Flat panel detectors
The DR flat panel detectors are further subdivided into panels that scintillate (emit light energy that is digitized and recorded
when X-ray photons interact with the detector elements) (Figure 3) and those that create an electrical current when X-ray photons interact with the detector; the current is then converted
to a radiographic image.9 In either case, this process is nearly instantaneous, and images can generally be viewed within seconds of their acquisition.
Scintillation detectors are the most prevalent type of veterinary DR system.10 Theoretically, in systems that do not scintillate, the lack of the intermediate light-producing step should provide these
systems with superior resolution. The clinical significance of this difference has yet to be determined.1,7-9,11
Figure 3. A schematic of a scintillation style, flat panel DR detector. X-ray photons pass through the detector and interact
with a scintillation crystal that emits light. Each pixel of the detector houses electrical hardware, which maps the light
as it is emitted. (Illustration by John H. Doval)
The various vendors' panels have different physical dimensions, but all have a slightly smaller active detection area than
the overall dimensions of the panel. The size of the radiograph is limited to the detector size, and care should be taken
to choose the correct imaging surface size for the types of patients and studies being produced. Generally, the dimensions
of this type of detector will be different from that of conventional film-screen cassettes, occasionally requiring alterations
in radiographic examination tables or preexisting cassette holders (equine practice). Furthermore, to electronically synchronize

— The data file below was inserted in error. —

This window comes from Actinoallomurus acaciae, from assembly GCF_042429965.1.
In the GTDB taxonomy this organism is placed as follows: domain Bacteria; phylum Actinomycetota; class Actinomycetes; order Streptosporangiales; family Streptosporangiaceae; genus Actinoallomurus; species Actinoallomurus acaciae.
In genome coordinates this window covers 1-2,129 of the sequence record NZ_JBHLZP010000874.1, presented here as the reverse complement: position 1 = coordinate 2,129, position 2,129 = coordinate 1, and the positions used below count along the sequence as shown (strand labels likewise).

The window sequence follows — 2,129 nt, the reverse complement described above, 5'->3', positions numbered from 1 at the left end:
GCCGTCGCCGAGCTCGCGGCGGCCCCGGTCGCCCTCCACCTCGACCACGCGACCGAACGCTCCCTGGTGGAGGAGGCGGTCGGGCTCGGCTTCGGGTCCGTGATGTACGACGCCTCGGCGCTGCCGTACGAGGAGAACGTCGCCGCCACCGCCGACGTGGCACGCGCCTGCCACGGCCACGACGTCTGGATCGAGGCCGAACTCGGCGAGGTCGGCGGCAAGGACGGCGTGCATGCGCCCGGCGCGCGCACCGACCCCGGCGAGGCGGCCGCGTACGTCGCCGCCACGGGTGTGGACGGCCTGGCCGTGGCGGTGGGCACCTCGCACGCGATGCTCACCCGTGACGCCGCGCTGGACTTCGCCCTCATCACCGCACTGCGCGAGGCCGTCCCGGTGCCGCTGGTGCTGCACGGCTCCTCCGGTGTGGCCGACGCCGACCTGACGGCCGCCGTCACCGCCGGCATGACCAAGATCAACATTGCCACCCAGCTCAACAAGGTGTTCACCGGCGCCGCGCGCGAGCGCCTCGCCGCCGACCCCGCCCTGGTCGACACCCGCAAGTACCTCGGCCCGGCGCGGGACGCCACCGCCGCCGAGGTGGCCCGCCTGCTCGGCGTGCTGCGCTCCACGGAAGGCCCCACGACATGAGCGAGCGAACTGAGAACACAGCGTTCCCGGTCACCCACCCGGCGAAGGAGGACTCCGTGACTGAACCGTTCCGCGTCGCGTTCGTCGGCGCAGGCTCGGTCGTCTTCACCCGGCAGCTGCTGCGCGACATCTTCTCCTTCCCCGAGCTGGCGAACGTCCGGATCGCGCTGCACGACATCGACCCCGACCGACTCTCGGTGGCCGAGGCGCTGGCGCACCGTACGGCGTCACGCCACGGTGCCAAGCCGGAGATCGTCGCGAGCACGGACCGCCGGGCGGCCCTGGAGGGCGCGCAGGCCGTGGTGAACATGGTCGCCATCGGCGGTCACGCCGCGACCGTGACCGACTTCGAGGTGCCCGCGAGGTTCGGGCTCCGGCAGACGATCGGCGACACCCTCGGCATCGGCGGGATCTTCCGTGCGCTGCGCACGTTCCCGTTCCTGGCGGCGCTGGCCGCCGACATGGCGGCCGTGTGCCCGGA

the DR system with the existing generator, a minor system modification, which is usually done by the vendor, is necessary.
As with CR systems, all DR systems require purchasing a means of image storage and review.
CCD camera radiographic systems generate an X-ray image when X-rays interact with a fluorescent (light-producing) screen that
is attached to the underside of the X-ray table. The light produced from this interaction is then focused by a lens and captured
by the CCD chip. In essence, the CCD camera photographs the light produced from X-rays interacting with a screen.
CCD chips are relatively small (2.5 x 2.5 cm to 8 x 8 cm). The large demagnification factor needed to reduce the size of the
patient's image to the size of the CCD may result in loss of information, which has limited the quality of CCD-based images
in the past.2,10 Advances in CCD technology, however, have overcome this limitation, and CCD-based machines are now accepted in human radiographic
applications.12-15 The veterinary experience with CCD cameras is more limited than with CR and flat panel DR detectors. CCD radiography is
used extensively in human and veterinary dental radiography because of the small field of view.
This article provides an overview of the technologies used for primary capture of radiographic information. Before the information
is useful it must undergo image processing. Each vendor has a different system for image processing that may involve several
steps that vary in complexity. Image processing contributes in large part to the differences in image appearance when evaluating
the finished product. Although there are marked technical differences among the radiographic systems from the different vendors,
much of the difference in image quality will depend on the vendors' ability to effectively process the image and not necessarily
on the type of equipment used to obtain the image. CR is a relatively inexpensive system of digital radiography that shares
a similar workflow with film-based radiography. DR technologies enable veterinarians to generate radiographic images within
seconds of acquisition.
Sarah M. Puchalski, DVM, DACVR
Department of Surgical and Radiological Sciences
School of Veterinary Medicine
University of California
Davis, CA 95616
Editors' note: This article updates "Exploring your digital radiography options," which appeared in a supplement to Veterinary Medicine's December 2006 issue.